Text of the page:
Recruitment Methods in Healthcare
According to the industry publication "Hospitals & Health Networks," U.S. health care leaders in 2011 were predicting a shortage of approximately 260,000 registered nurses and 150,000 physicians by 2025, and a shortfall of 38,000 pharmacists by 2030. In the long run, companies' ability to recruit top talent will depend on how well they use media, especially the Web and social venues, and on streamlining their internal processes to efficiently match the best candidates with specific hiring needs.
Execution is crucial on health care websites. The consulting firm Bernard Hodes Group suggests that employers visit their own sites as though they were candidates attempting to apply for positions or engage an outside firm to "mystery shop" the site. Candidates must be able to reach the jobs or careers page with a minimum number of clicks and easily search job listings by variables such as location, department and professional classification. They should also be able to attach a resume or paste elements of their resume into the online application.
Employers must be able to efficiently screen information in order to find the right candidates from the piles of resumes submitted. Hodes Group notes that health organizations need good "position control" -- available through software and Web-based programs -- in order to know at all times what jobs or departments need filling. Employers need to "mine" their resume databases to match existing candidates with job openings, before starting redundant new search processes to garner more applications from candidates who have already applied.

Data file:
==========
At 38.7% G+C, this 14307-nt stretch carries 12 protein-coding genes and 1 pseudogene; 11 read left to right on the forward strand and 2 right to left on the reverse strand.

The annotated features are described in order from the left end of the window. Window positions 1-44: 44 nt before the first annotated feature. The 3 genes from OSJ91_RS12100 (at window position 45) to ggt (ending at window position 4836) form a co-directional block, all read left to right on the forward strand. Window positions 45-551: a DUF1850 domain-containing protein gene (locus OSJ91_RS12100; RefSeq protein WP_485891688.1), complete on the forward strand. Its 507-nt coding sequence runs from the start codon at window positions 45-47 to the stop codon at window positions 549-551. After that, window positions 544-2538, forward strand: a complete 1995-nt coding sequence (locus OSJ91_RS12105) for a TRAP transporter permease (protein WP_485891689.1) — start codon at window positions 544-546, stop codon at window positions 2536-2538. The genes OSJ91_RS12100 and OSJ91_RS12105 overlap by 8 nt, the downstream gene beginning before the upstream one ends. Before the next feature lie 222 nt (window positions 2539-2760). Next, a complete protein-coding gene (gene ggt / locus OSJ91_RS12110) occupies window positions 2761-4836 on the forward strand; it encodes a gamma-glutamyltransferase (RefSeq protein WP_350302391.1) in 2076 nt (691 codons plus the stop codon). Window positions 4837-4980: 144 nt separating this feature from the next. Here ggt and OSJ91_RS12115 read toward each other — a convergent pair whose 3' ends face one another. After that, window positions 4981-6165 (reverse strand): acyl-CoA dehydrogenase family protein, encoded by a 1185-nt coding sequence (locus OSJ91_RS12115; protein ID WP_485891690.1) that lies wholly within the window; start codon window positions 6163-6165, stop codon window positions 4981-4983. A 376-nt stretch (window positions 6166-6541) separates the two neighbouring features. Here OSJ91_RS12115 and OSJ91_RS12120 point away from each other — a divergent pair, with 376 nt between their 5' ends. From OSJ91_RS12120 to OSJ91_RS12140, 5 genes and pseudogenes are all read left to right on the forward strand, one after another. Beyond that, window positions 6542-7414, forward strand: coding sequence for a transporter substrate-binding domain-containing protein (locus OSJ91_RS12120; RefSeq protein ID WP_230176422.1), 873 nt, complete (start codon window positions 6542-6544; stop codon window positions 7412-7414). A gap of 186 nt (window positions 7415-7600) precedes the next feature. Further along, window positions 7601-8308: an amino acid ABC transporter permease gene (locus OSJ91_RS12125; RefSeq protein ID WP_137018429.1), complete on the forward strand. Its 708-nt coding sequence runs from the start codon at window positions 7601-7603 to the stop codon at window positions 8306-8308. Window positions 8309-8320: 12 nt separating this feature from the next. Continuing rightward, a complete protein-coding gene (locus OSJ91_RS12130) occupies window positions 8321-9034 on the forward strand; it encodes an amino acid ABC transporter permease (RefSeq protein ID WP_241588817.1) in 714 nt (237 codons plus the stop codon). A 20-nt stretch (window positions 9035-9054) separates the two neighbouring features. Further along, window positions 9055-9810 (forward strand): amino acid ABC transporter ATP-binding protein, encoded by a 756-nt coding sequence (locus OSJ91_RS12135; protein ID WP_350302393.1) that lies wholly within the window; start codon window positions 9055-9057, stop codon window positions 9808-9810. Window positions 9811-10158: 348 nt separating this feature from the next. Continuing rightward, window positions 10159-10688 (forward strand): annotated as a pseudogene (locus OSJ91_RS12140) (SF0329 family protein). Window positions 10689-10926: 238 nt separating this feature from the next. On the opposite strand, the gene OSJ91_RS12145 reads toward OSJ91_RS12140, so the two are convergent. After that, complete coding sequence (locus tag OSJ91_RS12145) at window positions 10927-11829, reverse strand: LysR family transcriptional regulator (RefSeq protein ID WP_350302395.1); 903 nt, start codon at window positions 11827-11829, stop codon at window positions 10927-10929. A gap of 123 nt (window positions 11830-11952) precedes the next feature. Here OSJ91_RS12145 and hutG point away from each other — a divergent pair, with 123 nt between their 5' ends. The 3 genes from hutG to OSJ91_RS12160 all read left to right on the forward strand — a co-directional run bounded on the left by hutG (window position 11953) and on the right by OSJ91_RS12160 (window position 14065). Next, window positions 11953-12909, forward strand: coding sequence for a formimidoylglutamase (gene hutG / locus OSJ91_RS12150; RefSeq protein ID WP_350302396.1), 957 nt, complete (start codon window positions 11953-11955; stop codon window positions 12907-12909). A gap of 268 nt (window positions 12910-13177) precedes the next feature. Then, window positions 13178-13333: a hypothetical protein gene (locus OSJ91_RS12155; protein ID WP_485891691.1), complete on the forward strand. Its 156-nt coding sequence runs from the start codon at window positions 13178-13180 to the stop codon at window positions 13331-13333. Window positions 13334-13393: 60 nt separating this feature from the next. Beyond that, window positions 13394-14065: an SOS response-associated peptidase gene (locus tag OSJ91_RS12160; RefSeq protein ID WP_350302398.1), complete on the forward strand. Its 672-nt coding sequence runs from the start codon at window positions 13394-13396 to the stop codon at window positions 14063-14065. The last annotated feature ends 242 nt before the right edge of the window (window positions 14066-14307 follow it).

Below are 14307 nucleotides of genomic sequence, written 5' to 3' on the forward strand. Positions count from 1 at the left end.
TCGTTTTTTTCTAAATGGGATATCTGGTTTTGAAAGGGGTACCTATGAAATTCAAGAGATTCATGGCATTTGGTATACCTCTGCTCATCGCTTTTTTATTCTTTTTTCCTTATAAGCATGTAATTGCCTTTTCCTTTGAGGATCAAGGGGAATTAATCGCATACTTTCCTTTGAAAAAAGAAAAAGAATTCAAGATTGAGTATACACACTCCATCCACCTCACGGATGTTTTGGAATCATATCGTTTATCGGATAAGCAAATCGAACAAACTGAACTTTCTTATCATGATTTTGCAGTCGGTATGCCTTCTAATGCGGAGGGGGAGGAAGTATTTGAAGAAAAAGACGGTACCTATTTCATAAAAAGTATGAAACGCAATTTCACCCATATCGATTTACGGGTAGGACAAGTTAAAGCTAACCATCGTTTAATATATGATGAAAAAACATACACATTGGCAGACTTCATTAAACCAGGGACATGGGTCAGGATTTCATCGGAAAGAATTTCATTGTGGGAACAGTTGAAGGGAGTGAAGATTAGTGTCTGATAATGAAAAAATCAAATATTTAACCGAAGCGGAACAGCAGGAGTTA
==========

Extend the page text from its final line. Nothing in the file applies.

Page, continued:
Some hospitals credit the practice of attitude or behavior-based interviewing for reducing long-term turnover, because it allows the employer to identify candidates who fit the hospital's cultural priorities, including patient advocacy. "Hospitals & Health Networks" reported in 2011 that PeaceHealth Southwest Medical Center in Vancouver, Wash., saw nurse turnover drop from 13 percent to 8 percent five years after adopting a behavior-based interview process. The hospital uses questions from a patient loyalty survey to interview job candidates. Each percentage point drop in turnover represents a savings between $600,000 and $1 million for the hospital.
H&HN notes that competitive compensation is a must in health care organizations, as in nearly every kind of company. However, employers also need to show some creativity to lure candidates who might be fielding multiple job offers. Certain perks can cost relatively little for the organization to offer, but could make a big difference in helping job hopefuls decide where to work, especially if they have busy family lives. These benefits can include flexible scheduling, housing allowances, on-site child care and concierge services that help workers save time that might otherwise be spent running errands.